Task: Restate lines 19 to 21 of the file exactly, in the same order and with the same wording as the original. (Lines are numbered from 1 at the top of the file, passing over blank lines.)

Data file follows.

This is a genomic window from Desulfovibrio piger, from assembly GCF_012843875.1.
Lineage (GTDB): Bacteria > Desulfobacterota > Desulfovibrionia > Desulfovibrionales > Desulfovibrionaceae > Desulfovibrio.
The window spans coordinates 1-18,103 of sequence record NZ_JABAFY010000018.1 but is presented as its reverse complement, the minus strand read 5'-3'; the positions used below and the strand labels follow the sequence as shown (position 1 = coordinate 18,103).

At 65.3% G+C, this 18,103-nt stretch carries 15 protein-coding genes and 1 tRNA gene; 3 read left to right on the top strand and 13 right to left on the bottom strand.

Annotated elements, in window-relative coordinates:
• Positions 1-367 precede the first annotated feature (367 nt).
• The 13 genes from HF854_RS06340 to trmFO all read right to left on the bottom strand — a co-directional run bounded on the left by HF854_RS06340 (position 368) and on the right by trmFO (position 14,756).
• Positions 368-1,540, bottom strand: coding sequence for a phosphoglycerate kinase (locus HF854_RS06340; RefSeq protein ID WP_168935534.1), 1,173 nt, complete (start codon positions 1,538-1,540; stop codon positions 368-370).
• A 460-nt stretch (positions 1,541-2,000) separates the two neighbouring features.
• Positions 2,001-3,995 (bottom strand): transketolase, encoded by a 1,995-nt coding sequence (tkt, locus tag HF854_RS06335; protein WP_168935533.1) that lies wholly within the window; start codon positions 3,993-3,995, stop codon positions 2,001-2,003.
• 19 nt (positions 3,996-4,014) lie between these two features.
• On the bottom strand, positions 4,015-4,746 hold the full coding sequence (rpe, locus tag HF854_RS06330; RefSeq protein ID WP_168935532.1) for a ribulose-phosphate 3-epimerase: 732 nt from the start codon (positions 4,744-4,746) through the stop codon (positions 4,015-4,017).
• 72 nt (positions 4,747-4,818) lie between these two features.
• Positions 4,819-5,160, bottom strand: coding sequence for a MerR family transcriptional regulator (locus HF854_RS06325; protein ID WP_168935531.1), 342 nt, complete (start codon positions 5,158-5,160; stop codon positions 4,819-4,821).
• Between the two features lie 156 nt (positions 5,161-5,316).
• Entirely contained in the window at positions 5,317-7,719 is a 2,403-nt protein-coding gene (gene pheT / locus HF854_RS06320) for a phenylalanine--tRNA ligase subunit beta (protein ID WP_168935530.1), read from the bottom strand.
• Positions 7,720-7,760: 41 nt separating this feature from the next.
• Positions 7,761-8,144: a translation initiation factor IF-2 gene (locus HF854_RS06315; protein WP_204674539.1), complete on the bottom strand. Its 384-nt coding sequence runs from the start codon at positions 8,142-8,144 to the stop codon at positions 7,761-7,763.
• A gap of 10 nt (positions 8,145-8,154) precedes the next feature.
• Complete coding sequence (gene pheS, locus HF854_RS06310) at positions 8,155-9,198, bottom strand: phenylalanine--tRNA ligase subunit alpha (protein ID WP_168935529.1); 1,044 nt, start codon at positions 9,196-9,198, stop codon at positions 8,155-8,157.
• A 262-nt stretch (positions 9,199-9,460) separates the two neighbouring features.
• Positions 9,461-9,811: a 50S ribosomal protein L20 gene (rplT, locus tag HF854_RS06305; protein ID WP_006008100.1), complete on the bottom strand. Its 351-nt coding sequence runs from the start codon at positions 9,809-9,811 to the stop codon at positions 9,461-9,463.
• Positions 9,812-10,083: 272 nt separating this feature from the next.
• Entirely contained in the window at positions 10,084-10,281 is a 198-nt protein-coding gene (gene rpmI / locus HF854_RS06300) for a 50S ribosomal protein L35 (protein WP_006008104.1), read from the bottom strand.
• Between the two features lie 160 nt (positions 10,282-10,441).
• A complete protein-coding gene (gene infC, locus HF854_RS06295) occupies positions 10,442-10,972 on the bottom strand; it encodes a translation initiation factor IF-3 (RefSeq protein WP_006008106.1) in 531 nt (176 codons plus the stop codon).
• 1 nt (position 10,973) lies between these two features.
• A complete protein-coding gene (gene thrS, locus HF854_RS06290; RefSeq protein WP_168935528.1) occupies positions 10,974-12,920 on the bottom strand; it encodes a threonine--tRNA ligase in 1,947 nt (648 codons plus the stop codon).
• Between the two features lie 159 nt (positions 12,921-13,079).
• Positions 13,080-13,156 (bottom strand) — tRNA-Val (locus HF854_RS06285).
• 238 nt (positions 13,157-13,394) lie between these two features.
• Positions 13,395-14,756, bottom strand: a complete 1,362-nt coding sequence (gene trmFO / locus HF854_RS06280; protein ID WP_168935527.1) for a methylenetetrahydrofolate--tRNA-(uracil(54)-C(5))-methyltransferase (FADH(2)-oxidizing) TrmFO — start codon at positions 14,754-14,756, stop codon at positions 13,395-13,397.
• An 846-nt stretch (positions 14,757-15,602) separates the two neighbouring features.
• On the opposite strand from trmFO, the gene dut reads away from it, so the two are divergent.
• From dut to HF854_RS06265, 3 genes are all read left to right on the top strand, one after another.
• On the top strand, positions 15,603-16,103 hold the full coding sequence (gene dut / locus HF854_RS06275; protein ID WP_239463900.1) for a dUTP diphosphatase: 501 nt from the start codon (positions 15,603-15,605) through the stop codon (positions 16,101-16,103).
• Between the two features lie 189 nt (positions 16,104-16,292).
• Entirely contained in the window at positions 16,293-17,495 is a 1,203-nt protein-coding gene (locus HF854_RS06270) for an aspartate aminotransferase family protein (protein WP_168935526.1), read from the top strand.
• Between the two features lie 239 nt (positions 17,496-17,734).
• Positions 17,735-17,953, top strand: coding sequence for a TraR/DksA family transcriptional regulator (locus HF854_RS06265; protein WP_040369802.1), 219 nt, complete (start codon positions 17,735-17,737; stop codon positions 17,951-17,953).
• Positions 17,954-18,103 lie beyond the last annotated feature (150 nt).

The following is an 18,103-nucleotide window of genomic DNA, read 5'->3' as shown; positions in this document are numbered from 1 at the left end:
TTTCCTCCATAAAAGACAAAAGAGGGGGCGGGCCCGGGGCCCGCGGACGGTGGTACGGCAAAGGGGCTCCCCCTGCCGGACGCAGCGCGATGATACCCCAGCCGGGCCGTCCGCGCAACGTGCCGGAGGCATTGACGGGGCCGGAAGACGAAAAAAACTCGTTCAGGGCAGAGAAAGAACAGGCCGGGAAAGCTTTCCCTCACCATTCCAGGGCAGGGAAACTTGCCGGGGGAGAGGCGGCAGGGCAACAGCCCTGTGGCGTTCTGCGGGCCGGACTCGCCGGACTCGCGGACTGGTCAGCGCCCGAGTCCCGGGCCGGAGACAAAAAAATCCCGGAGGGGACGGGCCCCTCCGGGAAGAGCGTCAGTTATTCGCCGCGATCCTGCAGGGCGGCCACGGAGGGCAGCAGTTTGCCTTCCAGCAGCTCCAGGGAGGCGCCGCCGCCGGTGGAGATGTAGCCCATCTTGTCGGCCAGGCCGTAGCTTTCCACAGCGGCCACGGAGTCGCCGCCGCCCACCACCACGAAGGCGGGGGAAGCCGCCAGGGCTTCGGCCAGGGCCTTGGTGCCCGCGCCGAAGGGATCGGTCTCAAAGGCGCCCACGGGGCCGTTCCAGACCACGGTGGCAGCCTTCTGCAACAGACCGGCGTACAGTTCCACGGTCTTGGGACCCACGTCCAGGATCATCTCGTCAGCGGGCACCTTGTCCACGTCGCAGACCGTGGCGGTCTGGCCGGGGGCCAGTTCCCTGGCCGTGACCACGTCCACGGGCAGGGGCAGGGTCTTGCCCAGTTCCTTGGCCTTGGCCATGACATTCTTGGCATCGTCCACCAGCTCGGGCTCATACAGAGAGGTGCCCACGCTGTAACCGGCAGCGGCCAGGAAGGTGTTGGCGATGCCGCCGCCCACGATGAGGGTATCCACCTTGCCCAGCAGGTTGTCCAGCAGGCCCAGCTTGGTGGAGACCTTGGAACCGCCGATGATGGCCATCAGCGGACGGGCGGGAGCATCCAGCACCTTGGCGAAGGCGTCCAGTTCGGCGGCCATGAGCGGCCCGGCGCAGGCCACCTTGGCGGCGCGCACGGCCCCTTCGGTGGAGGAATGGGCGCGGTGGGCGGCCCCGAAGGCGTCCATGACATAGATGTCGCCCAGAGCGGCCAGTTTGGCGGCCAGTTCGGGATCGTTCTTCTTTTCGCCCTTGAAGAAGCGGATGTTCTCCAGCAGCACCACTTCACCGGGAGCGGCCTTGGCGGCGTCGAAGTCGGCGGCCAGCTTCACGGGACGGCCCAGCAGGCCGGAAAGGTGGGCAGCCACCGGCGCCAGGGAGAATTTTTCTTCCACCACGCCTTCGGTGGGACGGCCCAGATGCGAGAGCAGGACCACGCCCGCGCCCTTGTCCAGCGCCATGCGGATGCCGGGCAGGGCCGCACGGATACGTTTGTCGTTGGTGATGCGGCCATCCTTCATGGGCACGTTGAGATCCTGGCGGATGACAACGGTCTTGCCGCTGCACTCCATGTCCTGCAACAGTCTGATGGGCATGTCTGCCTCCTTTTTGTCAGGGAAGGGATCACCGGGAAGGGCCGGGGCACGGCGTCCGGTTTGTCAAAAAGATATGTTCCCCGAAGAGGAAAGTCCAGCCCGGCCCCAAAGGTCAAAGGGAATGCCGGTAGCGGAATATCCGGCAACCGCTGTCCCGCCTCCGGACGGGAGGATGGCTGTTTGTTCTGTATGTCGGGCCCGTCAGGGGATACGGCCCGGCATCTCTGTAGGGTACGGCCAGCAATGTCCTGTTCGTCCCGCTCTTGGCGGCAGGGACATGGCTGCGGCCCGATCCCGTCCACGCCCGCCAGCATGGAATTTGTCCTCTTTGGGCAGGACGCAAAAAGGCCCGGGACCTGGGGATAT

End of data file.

• A gap of 10 nt (positions 8,145-8,154) precedes the next feature.
• Complete coding sequence (gene pheS, locus HF854_RS06310) at positions 8,155-9,198, bottom strand: phenylalanine--tRNA ligase subunit alpha (protein ID WP_168935529.1); 1,044 nt, start codon at positions 9,196-9,198, stop codon at positions 8,155-8,157.
• A 262-nt stretch (positions 9,199-9,460) separates the two neighbouring features.